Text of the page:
Somehow, despite his bad-humor, grouchiness, not to mention murderous and people-eating behavior, Grendel is a sympathetic anti-hero. We feel bad for him. He was raised by monsters, (okay, his mother) but somehow developed the power of speech. Which is all but useless, as his mother is mute and humans want nothing to do with him. Poor, lonely Grendel, on some occasions admiring the humans from afar, and still others killing and eating them.

Gatsby in the Great Gatsby by F. Scott Fitzgerald

All that glitters isn’t gold in F. Scott Fitzgerald’s literary masterpiece, and the book’s namesake, Jay Gatsby is far from admirable, despite his great wealth.  Of course the great majority of Fitzgerald’s cast of flappers and their male companions are varying degrees of despicable.

Jay Gatsby is the dark side of the excess of the Roaring Twenties personified. After making his fortune bootlegging, this anti-hero sets out to spend it on lavish get-togethers to impress a vapid and selfish woman (Daisy Buchanan) who is already married to someone else. Even so, Gatsby remains something of a mystery, and despite his many flaws, is much easier to like than Daisy’s husband Tom, or Daisy herself.

Lázaro in Lazarillo de Tormes by Anonymous

In this Spanish picaresque classic by an unknown author, Lázaro is born into a poor family and learns to wheel and deal to support himself from a young age.  Banned for a time during the Spanish Inquisition and later allowed to circulate in a censored version, the book describes the title character’s misadventures in the employ of a cast of outwardly respectable but corrupt masters that include a blind man, a priest, a squire and a friar, among others.  In many ways a victim of his circumstances, Lázaro learns the hard way that to survive, he will have to abandon any vestige of honor, scruples or respectability.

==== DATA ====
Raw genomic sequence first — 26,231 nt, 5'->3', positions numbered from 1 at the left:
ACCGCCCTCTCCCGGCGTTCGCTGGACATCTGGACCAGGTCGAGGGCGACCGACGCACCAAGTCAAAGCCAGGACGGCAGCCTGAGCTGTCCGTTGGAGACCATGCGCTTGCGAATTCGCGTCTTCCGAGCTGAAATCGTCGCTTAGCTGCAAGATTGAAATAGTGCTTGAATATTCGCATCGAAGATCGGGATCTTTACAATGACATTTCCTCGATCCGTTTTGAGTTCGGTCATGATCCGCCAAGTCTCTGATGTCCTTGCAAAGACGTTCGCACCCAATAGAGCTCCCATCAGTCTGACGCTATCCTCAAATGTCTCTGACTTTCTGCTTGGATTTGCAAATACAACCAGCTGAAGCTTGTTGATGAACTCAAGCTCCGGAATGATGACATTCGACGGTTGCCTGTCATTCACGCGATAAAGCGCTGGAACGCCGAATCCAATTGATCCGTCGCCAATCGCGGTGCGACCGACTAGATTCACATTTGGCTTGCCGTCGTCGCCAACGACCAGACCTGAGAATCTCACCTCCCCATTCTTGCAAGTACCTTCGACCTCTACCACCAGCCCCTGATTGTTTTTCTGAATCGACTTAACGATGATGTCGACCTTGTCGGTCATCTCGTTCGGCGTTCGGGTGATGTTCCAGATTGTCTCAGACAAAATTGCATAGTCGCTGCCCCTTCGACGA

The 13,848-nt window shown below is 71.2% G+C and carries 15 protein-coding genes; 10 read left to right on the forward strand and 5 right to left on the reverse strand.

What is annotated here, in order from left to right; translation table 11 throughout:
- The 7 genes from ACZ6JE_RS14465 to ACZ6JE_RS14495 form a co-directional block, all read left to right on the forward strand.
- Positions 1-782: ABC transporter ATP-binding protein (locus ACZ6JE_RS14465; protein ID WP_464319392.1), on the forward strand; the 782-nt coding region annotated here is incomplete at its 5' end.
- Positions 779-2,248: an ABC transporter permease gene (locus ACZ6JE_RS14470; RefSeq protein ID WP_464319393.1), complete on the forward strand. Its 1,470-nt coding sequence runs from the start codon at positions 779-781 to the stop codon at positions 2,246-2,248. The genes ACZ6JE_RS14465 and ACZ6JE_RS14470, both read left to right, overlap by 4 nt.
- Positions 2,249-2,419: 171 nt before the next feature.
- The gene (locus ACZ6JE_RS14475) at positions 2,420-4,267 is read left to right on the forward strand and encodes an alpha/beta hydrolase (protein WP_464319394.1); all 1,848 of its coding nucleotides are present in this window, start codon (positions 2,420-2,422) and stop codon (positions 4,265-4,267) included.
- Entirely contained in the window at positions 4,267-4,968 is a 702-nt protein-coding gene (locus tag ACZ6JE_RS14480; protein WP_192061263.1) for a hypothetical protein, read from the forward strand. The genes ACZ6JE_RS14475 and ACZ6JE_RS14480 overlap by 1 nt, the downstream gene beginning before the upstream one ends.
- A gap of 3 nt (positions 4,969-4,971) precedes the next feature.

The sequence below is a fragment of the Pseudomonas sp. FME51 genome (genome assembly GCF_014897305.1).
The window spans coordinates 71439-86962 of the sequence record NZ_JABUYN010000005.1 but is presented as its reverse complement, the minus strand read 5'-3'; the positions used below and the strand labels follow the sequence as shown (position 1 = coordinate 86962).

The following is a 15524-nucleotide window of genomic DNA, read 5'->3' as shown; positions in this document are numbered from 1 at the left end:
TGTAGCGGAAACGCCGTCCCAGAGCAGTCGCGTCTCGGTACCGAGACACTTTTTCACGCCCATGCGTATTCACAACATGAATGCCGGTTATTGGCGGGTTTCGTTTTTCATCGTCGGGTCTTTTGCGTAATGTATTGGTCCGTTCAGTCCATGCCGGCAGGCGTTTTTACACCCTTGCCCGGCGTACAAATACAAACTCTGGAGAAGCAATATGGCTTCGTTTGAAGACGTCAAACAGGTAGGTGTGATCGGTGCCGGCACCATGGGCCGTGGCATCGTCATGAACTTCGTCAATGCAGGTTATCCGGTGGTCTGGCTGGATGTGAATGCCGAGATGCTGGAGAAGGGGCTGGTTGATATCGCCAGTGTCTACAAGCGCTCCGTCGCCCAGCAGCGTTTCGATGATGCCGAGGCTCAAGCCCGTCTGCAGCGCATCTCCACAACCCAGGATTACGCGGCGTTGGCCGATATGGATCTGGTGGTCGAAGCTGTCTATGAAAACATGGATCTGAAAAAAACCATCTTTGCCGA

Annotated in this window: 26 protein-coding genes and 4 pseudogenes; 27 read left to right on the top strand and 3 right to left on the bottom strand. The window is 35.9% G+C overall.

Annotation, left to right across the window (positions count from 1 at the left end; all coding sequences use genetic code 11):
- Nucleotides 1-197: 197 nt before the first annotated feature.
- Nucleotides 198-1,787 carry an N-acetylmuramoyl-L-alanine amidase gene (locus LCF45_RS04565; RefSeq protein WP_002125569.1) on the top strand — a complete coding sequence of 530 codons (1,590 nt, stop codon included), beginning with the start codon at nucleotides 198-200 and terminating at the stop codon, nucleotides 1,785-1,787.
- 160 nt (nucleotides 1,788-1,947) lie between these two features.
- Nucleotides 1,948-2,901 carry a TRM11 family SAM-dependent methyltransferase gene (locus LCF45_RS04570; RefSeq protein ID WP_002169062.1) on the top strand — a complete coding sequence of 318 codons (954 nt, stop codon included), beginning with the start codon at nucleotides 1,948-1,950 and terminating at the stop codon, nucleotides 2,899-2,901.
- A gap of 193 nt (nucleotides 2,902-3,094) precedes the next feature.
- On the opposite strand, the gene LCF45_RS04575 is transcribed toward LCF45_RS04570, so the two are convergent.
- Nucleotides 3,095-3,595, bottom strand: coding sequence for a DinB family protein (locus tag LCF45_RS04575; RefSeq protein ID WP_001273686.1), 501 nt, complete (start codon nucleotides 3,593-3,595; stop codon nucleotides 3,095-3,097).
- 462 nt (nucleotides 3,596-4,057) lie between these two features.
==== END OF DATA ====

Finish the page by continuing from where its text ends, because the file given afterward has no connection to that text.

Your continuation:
Narrator in Invisible Monsters by Chuck Palahniuk

The female narrator in Chuck Palahniuk’s Invisible Monsters is hard to sympathize with and even harder to trust, no matter how badly her face has been disfigured or how many ridiculous identities she takes on (Daisy St. Patience, really?). Instead of understanding her parents’ grief when they find out her brother died from AIDS, she acts out for attention.  Even after her face is shot off, she plays fast and loose with the lives of others, stealing and taking drugs, setting fire to houses, and doing as she pleases with no regard for the consequences.

Note: I read Invisible Monsters, not the newer Invisible Monsters Remix, which is said to be closer to the author’s original intentions for the book.

As readers, writers, and human beings, we are constantly surrounded by heroes and anti-heroes alike. For few people are purely one or the other. Thankfully most of us are quite the mix, only occasionally embodying either extreme.

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Chris Ciolli is a Barcelona-based writer and a translator. She’s an unashamed book and coffee addict that travels every chance she gets. She also spends a lot of time playing with kitchen tools and art supplies. Read about her travels at MidwesternerAbroad.com, and check out her art at TriflesandQuirks.com.

Photo: Some rights reserved by Marya